Put Your Head on my Shoulder…uh, actually, maybe you’d better not!

Although I invariably work during my school’s summer program, I still get a few weeks off every June and August.  I would love to say that my wife provides me with a honey-do list, but the fact is that she could not give two hoots what sort of home improvement projects I engage in when I am off from work.  This summer, I started with cutting down an ugly, unkempt holly tree at the edge of my front porch.

Somehow in this process, I managed to aggravate an old injury in my left shoulder.  Back in high school during an athletic event, I collided with another student and dislocated my shoulder.  This required a trip to the hospital, Demerol, and an assortment of medical professionals–speaking various languages–deciding how best to get my shoulder back in place.  I honestly recall one guy saying, “We’re gonna do this the American way” before popping it back in!  Since then, it has popped out at least five more times.  I have never returned to a hospital to have it reduced; I just pop it back in myself (followed by tunnel vision, cold sweats, pain, ibuprofen, and alcohol consumption).  Yes, I am Mel Gibson from his “Lethal Weapon” days.  The last time it came out of its socket was 2007.

Fathers’ Day weekend, while taking down the tree, I aggravated this injury.  It never did pop out, but whatever I did to it made it feel like it may as well have.  This injury has impacted me in several ways:

1.        I have been unable to assume my normal two-handed firing grip.  Anything that has my left arm moving across the front of my body has been all but impossible, so that my standard isosceles stance has been tough to achieve.  It’s less about the pain I feel than just the inability to get my arms into that position.

2.       My left pinkie and the edge of my hand below that pinkie experience periodic numbness.  This is not ideal for my support hand grip, as it is the pinkie that provides most of that grip.  Thanks to Jeff Gonzales back in this class for teaching me that little nugget.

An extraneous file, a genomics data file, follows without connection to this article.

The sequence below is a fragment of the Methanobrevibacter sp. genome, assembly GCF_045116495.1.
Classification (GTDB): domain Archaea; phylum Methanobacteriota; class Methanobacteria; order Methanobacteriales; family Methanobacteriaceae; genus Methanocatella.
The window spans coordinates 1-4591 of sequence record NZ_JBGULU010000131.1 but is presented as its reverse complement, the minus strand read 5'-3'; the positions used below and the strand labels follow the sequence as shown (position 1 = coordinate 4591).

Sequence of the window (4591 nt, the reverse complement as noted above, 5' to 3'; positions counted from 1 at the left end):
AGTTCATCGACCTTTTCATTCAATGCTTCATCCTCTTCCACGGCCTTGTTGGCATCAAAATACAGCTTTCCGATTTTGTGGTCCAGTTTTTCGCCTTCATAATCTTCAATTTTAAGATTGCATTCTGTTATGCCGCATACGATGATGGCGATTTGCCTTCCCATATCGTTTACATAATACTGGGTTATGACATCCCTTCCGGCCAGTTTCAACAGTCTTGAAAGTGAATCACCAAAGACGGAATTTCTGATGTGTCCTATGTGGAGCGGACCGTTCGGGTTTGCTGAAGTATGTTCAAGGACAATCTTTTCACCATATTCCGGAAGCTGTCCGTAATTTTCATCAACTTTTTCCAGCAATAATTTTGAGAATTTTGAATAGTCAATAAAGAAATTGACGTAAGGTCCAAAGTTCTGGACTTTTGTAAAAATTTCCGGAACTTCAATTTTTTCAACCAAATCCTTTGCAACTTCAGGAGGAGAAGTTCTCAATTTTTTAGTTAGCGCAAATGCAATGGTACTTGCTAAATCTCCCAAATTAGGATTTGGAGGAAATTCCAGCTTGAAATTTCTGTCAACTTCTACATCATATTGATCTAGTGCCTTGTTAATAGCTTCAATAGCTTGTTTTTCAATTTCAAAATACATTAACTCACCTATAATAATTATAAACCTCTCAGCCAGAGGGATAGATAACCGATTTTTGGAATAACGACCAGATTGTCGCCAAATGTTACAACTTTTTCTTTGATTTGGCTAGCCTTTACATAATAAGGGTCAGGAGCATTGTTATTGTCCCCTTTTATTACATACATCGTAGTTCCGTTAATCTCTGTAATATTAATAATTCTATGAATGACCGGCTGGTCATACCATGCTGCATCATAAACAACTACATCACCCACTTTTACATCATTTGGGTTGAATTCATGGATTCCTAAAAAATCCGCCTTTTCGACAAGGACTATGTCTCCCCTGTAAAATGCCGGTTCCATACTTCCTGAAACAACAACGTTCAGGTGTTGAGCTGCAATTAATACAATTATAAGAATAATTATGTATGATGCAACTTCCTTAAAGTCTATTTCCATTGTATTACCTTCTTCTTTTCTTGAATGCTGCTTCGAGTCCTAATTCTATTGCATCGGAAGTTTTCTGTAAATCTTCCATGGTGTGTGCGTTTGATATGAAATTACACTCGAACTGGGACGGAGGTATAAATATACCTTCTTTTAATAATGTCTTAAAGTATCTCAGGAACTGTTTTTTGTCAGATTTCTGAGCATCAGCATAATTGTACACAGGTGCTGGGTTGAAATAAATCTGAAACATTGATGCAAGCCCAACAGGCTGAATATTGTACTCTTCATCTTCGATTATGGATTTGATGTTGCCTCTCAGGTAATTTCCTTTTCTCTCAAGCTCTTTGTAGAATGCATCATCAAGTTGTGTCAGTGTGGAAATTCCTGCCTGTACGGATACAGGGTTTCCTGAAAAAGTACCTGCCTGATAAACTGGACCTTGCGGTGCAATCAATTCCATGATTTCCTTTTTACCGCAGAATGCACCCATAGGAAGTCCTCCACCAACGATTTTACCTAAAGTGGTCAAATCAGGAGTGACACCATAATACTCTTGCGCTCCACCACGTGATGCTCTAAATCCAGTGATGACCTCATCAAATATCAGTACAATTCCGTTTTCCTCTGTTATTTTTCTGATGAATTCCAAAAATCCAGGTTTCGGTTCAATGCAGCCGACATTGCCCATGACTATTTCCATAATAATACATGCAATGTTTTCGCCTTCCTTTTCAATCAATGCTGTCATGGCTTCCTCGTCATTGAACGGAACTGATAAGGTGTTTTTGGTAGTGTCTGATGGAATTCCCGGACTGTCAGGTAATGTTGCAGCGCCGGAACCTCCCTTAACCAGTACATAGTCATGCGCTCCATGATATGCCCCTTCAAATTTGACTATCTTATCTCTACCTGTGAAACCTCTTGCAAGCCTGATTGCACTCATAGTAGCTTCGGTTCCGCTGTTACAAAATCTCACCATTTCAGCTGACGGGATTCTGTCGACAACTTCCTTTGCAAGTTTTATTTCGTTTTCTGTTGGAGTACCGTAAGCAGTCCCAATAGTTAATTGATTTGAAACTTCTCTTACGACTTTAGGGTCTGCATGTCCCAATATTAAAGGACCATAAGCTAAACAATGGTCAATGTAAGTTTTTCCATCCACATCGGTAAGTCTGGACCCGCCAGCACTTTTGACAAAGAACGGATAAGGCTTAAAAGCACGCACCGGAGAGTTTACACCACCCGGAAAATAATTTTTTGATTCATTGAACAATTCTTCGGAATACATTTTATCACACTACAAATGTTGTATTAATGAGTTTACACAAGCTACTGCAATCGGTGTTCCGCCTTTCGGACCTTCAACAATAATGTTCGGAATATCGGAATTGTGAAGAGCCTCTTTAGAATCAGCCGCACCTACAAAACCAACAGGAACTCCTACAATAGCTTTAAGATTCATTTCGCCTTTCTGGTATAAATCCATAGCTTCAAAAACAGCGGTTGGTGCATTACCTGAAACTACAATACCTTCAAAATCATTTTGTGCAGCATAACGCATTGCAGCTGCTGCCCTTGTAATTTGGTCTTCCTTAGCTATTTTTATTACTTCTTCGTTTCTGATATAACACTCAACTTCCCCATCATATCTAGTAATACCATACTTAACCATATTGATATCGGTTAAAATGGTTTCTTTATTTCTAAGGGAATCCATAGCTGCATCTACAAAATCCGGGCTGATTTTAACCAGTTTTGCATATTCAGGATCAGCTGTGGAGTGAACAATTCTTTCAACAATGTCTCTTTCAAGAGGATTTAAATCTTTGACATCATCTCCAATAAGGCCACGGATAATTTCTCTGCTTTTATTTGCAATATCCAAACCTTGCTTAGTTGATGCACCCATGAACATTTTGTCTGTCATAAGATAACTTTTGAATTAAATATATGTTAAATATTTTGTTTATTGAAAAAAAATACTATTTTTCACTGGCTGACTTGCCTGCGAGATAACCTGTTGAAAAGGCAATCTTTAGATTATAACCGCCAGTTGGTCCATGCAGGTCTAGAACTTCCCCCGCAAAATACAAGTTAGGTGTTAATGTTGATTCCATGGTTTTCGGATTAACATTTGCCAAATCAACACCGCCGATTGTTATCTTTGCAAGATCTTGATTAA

3.       I have not been able to perform most of my body-weight exercises, including push-ups and pull-ups.  Physical fitness is important to me, as it should be to all of our readers.

4.       I have been really frustrated by all of this.

A visit to my local orthopedist had him diagnosing my issue quite quickly:  probable SLAP Lesion of left shoulder.  Though surgery is an option, we’re going to explore Physical Therapy first.

Slap Lesion

Since I tweaked my shoulder about two weeks ago, some of my flexibility and some of my strength have returned.  I feel good enough about my strength and flexibility that I have registered to shoot in my first IDPA match of 2017 this coming Saturday.  As long as I do not experience any setbacks at PT this week, I should be good to go.  If I start to experience a lot of discomfort or range-of-motion issues, then I will shoot as much of the match as possible with my strong-hand only and see how it goes.

Just a few weeks ago I wrote an article about practicing with the “other” strong hand.  As it happens, I currently wish that I had done more strong-hand only practice over the last few months.  I have been dry-firing strong-hand only like crazy over the last two weeks, but I know my performance with the strong-hand is not nearly what it is with both.

So, let this information serve as a warning to all of our readers.  Allocate as much practice time/reps as you reasonably can addressing strong-hand only work as well as other-strong-hand only work.  You never know when you will need those skills. 

Hopefully, PT will be successful for me, and I’ll be sure to keep our readers updated on my progress over the next few weeks.  Whether PT is all I need or surgery becomes necessary,  I WILL get through this.  In the meantime, thanks, as always, for reading.  If you have any questions, comments, or medical opinions you would like to lend, feel free to do so below or on our Facebook page.

10 thoughts on “Put Your Head on my Shoulder…uh, actually, maybe you’d better not!

  1. YES!  PT will very likely help, if not completely control, this condition.  Be sure to follow the PT’s advice exactly and be sure to do your exercises at home – VERY important! Good luck with it, Robert!  I enjoy your stuff With kind regards, John John F. Moe, MD, MPH, FAAFP


    1. SBS,

      Thanks for the words of encouragement. It is this recurring injury alone that has kept me out of ECQC. I mean, you can breathe on it and it could pop out. I’ve had visions of going through the Friday MUC and then the live fire, but at first evo of the Saturday having my shoulder fly out and then that’s that. I discussed this with Craig when I took AMIS, and he said I can do or not do based on my comfort level. But let’s be real: I’d want to do it all!

      We’ll see what happens. Inflammation is already going down and it seems I can again assume a proper shooting stance (although I haven’t tried live fire yet), still having some full R.O.M. issues. PT lady seems pretty confident in getting this under control.

      Thanks again.



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